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Telegraph:

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Doesnt look like the markets like it either....

http://www.telegraph.co.uk/finance/economi...d-says-IMF.html

The Fund believes that although the drastic measures to prop up Royal Bank of Scotland, Lloyds Banking Group and other major lenders had prevented them from collapse, more public money needs to be poured in if the economy is to get back to full strength. The alternative is a "zombie" recovery as banks continue to withhold lending for years, the IMF has told the Treasury.

The warning formed part of a stark assessment of the UK economy. In a double-pronged assault on the Budget, the Fund praised some of the rescue plans but dismissed the Chancellor's claim that the recession will be over by Christmas. It said he must start paying back debt significantly earlier than he projected last month.

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However, it is the IMF's assessment of the financial system which will cause more jitters, since many have assumed that enough public money has now been put into the banking sector. The Fund's concluding statement, following a week-long visit to the UK, said; "The financial system may not yet be repaired to a level where banks are ready to increase lending sufficiently to underpin a strong recovery. Although banks are expected to continue to remain above minimum regulatory capital requirements, further shocks will lead to an erosion of capital buffers."

It added that the Government must encourage banks to raise more capital, and to "stand ready to provide further public support where needed."

Although it is not explicitly stated in the report, the Fund believes further injections of public money may prove inevitable if the Government wants to increase lending from its current low levels, and help bring an end to the credit crunch. In comments which will spark fears among bank investors, the Fund also suggested banks should preserve their capital by "restraining dividends if required and converting preference shares to common shares."

The assessment follows a similar warning from Bank of England Governor Mervyn King last week.

The Fund maintained that the economy will shrink by 4.1pc this year - the biggest peacetime contraction since the 1930s, and by a further 0.4pc next year. More damaging is its criticism of the Budget's borrowing forecasts. It said: "The success of the current policy package hinges on the continued trust in the sustainability of the fiscal position", adding that the Government must "put public debt on a firmly downward path faster than envisaged in the 2009 Budget."

The Fund favours sharper spending cuts and bringing the Budget back in balance over an electoral term.

As for green shoots of recovery, has anyone bothered to calculate the effect of losing Mortgage Equity Withdrawl on the market? I figure we need a 4-5% contraction to cope with the loss of MEW alone. This is ignoring secondary effects such as the resulting joblessness...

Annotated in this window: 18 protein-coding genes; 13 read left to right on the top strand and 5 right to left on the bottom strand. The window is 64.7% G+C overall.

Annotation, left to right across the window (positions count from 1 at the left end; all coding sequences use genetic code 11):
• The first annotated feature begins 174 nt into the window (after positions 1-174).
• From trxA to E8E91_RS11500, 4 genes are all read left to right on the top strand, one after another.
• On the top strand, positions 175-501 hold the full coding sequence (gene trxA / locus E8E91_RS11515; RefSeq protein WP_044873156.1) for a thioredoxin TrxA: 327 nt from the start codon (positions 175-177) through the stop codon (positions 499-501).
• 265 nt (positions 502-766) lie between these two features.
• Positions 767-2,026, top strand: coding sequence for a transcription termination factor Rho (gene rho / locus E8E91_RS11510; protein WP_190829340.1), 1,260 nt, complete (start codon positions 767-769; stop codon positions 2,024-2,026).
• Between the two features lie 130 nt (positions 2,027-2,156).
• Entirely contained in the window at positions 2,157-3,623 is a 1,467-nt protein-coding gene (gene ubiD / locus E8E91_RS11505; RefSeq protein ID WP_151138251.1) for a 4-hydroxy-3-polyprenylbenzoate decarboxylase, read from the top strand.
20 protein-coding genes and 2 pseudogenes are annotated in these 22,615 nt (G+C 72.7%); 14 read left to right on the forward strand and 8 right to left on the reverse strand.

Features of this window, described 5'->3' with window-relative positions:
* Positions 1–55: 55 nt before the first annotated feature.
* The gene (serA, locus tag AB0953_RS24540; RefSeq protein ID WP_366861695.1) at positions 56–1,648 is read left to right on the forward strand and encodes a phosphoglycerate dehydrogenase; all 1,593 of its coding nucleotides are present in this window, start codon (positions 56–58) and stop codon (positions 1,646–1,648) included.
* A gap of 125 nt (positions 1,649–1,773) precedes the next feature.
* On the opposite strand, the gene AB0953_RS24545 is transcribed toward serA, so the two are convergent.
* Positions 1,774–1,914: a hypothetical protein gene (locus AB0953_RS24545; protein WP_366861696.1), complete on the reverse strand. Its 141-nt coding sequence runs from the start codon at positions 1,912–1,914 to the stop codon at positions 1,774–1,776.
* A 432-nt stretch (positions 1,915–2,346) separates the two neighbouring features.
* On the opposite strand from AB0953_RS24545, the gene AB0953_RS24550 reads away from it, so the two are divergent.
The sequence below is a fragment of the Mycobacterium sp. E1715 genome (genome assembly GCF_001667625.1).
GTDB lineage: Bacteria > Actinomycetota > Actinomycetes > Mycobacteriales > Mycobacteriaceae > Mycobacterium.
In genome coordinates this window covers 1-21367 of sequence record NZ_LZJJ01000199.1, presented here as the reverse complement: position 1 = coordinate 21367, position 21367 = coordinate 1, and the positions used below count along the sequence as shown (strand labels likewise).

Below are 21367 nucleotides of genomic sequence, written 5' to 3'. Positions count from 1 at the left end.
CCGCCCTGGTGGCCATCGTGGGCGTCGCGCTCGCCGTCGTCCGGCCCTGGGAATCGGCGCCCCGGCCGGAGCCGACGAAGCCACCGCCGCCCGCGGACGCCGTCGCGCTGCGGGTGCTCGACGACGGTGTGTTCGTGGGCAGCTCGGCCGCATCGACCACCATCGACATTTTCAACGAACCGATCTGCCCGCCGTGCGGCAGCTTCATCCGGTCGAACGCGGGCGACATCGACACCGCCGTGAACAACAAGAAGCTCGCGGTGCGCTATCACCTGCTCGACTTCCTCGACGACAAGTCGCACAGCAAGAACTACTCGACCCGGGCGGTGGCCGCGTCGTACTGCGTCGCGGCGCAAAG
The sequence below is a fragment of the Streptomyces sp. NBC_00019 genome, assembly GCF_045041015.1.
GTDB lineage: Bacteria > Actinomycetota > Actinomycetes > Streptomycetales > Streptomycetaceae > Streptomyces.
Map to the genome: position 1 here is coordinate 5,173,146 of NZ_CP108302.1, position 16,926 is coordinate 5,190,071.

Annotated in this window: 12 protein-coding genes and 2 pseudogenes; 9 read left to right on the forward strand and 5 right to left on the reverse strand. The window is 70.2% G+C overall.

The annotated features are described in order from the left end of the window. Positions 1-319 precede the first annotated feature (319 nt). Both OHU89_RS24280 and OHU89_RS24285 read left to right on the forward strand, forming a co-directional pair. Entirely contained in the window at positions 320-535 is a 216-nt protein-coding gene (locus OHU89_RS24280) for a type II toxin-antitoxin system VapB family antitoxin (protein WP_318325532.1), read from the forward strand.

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As for green shoots of recovery, has anyone bothered to calculate the effect of losing Mortgage Equity Withdrawl on the market? I figure we need a 4-5% contraction to cope with the loss of MEW alone.

I did a calculation on this a few months ago. I believe that if you directly deduct the amount of mew money from GDP (even without adding in any multiplier effect generated from that spending) then the recession started 3 years earlier than is generally accepted.

As Gordo says, no more Boom and Bust, strong fundamentals and the problems are entirely american in origin. Damn our colonial cousins!

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What is confusing me on this is how they hope to keep up the Green Shoots message at the same time as they are handing more billions to our banker freinds to avoid systemic collapse.

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Guest DissipatedYouthIsValuable
What is confusing me on this is how they hope to keep up the Green Shoots message at the same time as they are handing more billions to our banker freinds to avoid systemic collapse.

Do not question the Wisdom of the Recovereh.

Your puny brain cannot see it's Light.

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How very predictable, a Government limping to the elections pumping out disinformation on the way, operating a scorch and burn policy, when in fact we are in serious trouble.

This news alone should promt all politicians who have the British Publics interest at heart to demand a general election and a change of Government.

Gordon Brown and his friends should be investigated for fraud and corruption when we have a new Government and No apologies accpeted, they should be handled in a court of law just like every other citizen of this nation.

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I did a calculation on this a few months ago. I believe that if you directly deduct the amount of mew money from GDP (even without adding in any multiplier effect generated from that spending) then the recession started 3 years earlier than is generally accepted.

I think that is a reasonable way to look at it. Although the definition of recession is the result rather than the cause, adjusting GDP for MEW does give you an early indication of trouble.